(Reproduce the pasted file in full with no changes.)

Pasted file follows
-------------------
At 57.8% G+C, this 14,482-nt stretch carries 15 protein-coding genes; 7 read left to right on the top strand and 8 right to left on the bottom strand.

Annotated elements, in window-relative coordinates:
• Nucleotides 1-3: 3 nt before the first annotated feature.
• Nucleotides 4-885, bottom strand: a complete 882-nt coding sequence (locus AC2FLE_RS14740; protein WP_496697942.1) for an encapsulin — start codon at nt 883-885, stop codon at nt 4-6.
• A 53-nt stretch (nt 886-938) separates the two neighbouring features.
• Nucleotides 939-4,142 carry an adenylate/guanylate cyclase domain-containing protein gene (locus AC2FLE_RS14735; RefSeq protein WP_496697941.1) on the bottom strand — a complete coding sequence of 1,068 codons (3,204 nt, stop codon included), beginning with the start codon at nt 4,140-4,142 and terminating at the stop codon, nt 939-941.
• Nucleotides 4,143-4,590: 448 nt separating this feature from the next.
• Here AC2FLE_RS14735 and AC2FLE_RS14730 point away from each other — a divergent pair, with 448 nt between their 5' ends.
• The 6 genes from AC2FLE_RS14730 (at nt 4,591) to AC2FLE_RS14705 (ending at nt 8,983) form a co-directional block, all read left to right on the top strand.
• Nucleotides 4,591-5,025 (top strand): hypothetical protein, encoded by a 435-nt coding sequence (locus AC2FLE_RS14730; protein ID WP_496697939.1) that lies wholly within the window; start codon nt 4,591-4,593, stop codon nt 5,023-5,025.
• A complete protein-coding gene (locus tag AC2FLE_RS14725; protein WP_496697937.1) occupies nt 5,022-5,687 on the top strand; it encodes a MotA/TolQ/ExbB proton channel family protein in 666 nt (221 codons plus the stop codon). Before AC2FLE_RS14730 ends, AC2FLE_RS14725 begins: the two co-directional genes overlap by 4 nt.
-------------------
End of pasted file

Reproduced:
At 57.8% G+C, this 14,482-nt stretch carries 15 protein-coding genes; 7 read left to right on the top strand and 8 right to left on the bottom strand.

Annotated elements, in window-relative coordinates:
• Nucleotides 1-3: 3 nt before the first annotated feature.
• Nucleotides 4-885, bottom strand: a complete 882-nt coding sequence (locus AC2FLE_RS14740; protein WP_496697942.1) for an encapsulin — start codon at nt 883-885, stop codon at nt 4-6.
• A 53-nt stretch (nt 886-938) separates the two neighbouring features.
• Nucleotides 939-4,142 carry an adenylate/guanylate cyclase domain-containing protein gene (locus AC2FLE_RS14735; RefSeq protein WP_496697941.1) on the bottom strand — a complete coding sequence of 1,068 codons (3,204 nt, stop codon included), beginning with the start codon at nt 4,140-4,142 and terminating at the stop codon, nt 939-941.
• Nucleotides 4,143-4,590: 448 nt separating this feature from the next.
• Here AC2FLE_RS14735 and AC2FLE_RS14730 point away from each other — a divergent pair, with 448 nt between their 5' ends.
• The 6 genes from AC2FLE_RS14730 (at nt 4,591) to AC2FLE_RS14705 (ending at nt 8,983) form a co-directional block, all read left to right on the top strand.
• Nucleotides 4,591-5,025 (top strand): hypothetical protein, encoded by a 435-nt coding sequence (locus AC2FLE_RS14730; protein ID WP_496697939.1) that lies wholly within the window; start codon nt 4,591-4,593, stop codon nt 5,023-5,025.
• A complete protein-coding gene (locus tag AC2FLE_RS14725; protein WP_496697937.1) occupies nt 5,022-5,687 on the top strand; it encodes a MotA/TolQ/ExbB proton channel family protein in 666 nt (221 codons plus the stop codon). Before AC2FLE_RS14730 ends, AC2FLE_RS14725 begins: the two co-directional genes overlap by 4 nt.